Recent enforcement actions included charges brought by the SEC against two JPMorgan traders associated with the “London Whale” for lying about massive derivatives losses, and against a number of microcap companies, their CEOs and stock promoters in penny stock schemes. In addition, FINRA fined and censured VSR Financial and registered principal Donald Beary over sales of nonconventional investments.
SEC Charges Two in London Whale Case
Javier Martin-Artajo and Julien Grout, former traders at JPMorgan Chase & Co., were charged by the SEC with fraudulently overvaluing investments in order to hide massive losses in a portfolio they managed.
The pair worked in JPMorgan’s chief investment office (CIO), which created the portfolio known as the Synthetic Credit Portfolio (SCP) as a hedge against adverse credit events. The portfolio was primarily invested in credit derivative indices and tranches, and Martin-Artajo and Grout were required to mark the portfolio’s investments at fair value in accordance with U.S. GAAP and JPMorgan’s internal accounting policy.
However, improving credit conditions and a change in investment strategy caused the portfolio’s losses to mount. Instead of marking the investments at true value and reporting that fact, the two conspired to conceal the losses instead, and cooked up fraudulent valuations of hundreds of positions. When these were reported to management, they caused JPMorgan’s reported Q1 income before income tax expense to be overstated by $660 million.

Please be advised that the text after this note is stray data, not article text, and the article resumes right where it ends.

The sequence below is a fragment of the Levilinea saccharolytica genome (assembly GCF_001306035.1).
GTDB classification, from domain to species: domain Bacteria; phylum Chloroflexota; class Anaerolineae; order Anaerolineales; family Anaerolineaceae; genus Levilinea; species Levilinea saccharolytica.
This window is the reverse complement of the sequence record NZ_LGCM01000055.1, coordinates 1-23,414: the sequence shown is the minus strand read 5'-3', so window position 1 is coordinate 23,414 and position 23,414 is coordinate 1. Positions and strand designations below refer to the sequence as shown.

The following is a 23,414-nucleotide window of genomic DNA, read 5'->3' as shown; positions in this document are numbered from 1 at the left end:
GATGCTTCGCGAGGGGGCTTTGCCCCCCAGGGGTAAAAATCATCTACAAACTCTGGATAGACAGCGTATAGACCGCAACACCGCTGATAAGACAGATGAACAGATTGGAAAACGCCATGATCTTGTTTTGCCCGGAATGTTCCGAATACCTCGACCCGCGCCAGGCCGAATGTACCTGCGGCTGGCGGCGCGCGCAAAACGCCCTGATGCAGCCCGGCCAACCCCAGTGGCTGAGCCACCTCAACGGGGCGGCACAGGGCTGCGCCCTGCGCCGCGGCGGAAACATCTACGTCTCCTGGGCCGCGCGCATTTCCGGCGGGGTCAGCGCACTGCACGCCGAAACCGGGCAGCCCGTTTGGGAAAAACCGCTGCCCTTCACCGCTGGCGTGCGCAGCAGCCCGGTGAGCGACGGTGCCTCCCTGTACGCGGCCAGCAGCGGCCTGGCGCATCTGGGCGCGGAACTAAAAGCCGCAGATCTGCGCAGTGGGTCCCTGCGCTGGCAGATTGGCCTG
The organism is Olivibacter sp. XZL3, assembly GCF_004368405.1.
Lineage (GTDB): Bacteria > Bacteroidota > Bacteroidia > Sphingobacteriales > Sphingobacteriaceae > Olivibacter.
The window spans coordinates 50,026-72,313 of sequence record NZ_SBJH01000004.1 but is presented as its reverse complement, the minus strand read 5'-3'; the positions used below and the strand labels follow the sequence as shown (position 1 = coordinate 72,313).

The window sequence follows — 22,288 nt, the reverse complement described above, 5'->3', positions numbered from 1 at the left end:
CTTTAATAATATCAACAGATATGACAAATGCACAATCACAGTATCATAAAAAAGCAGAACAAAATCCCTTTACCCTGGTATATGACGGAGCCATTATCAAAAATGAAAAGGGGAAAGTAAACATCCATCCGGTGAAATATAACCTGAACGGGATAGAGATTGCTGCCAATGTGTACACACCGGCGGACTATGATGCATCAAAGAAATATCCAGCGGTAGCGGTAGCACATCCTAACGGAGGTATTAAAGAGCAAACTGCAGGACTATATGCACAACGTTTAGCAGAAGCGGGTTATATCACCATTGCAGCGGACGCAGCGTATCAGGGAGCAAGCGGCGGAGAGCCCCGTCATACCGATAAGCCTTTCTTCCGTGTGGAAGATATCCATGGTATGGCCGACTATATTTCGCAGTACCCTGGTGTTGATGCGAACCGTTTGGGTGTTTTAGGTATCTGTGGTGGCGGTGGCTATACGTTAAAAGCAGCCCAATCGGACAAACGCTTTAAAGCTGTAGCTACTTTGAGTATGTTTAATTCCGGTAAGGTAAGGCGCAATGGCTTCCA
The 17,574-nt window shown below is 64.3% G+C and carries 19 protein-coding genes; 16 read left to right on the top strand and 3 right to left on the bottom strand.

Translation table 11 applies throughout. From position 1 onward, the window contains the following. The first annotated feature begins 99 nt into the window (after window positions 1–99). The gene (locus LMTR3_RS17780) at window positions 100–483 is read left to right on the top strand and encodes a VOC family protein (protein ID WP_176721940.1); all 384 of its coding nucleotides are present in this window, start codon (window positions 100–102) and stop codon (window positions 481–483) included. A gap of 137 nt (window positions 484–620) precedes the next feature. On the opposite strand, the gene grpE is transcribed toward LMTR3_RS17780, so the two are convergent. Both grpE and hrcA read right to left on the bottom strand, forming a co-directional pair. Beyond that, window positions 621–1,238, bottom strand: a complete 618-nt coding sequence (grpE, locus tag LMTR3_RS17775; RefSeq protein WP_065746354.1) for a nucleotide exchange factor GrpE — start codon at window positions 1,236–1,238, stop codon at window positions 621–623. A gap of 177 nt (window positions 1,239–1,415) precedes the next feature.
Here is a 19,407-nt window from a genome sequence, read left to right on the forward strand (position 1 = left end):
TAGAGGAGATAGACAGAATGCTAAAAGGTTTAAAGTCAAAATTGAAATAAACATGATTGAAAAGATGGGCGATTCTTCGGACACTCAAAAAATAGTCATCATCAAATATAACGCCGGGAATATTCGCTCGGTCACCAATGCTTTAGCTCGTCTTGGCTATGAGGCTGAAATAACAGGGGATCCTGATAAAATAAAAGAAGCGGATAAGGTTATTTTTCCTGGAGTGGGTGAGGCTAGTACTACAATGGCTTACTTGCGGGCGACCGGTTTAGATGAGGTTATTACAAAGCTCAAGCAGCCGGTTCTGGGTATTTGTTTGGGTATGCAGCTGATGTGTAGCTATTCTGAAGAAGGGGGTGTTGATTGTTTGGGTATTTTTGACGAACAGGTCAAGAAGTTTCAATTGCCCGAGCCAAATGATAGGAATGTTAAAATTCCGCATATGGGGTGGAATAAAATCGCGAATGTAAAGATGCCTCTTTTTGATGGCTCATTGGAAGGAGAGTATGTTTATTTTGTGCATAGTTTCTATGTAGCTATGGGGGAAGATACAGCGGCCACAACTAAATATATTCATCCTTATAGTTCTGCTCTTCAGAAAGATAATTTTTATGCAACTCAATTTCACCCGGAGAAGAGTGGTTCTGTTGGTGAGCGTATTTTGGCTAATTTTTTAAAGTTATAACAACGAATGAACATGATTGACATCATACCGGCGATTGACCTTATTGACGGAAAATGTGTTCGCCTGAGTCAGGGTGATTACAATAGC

According to the SEC, Martin-Artajo instructed Grout how to mark the portfolio’s investments so that, instead of being priced based on the midmarket prices contained in dealer quotes the CIO received, the positions instead were marked at the most aggressive end of the dealers’ bid-offer spread. Several times Martin-Artajo even gave Grout a desired daily loss target to work with. Grout had to keep a spreadsheet to keep track of the differences between the actual midmarket prices that should have been used to price the positions and the marks he actually used.
By the middle of March, the spreadsheet indicated a spread of $432 million between the phony prices and the real ones, and Martin-Artajo told Grout to wait till March 30, against JPMorgan’s policies, hoping that better prices after London trading closed would provide U.S. market activity that would support better marks for SCP’s positions.
The two kept at their deception till late April, when trading counterparties raised collateral disputes over positions amounting to more than half a billion dollars. In short order, the two lost their marking authority and the bank began to value the book at the consensus midmarket prices.
In a parallel action, the U.S. Attorney’s Office for the Southern District of New York also announced criminal charges against Martin-Artajo and Grout.
SEC Charges Microcaps, CEOs and Promoters in Penny Stock Schemes
Four microcap companies, their CEOs and five promoters were charged in the SEC’s ongoing crackdown on penny stock schemes in the Florida area.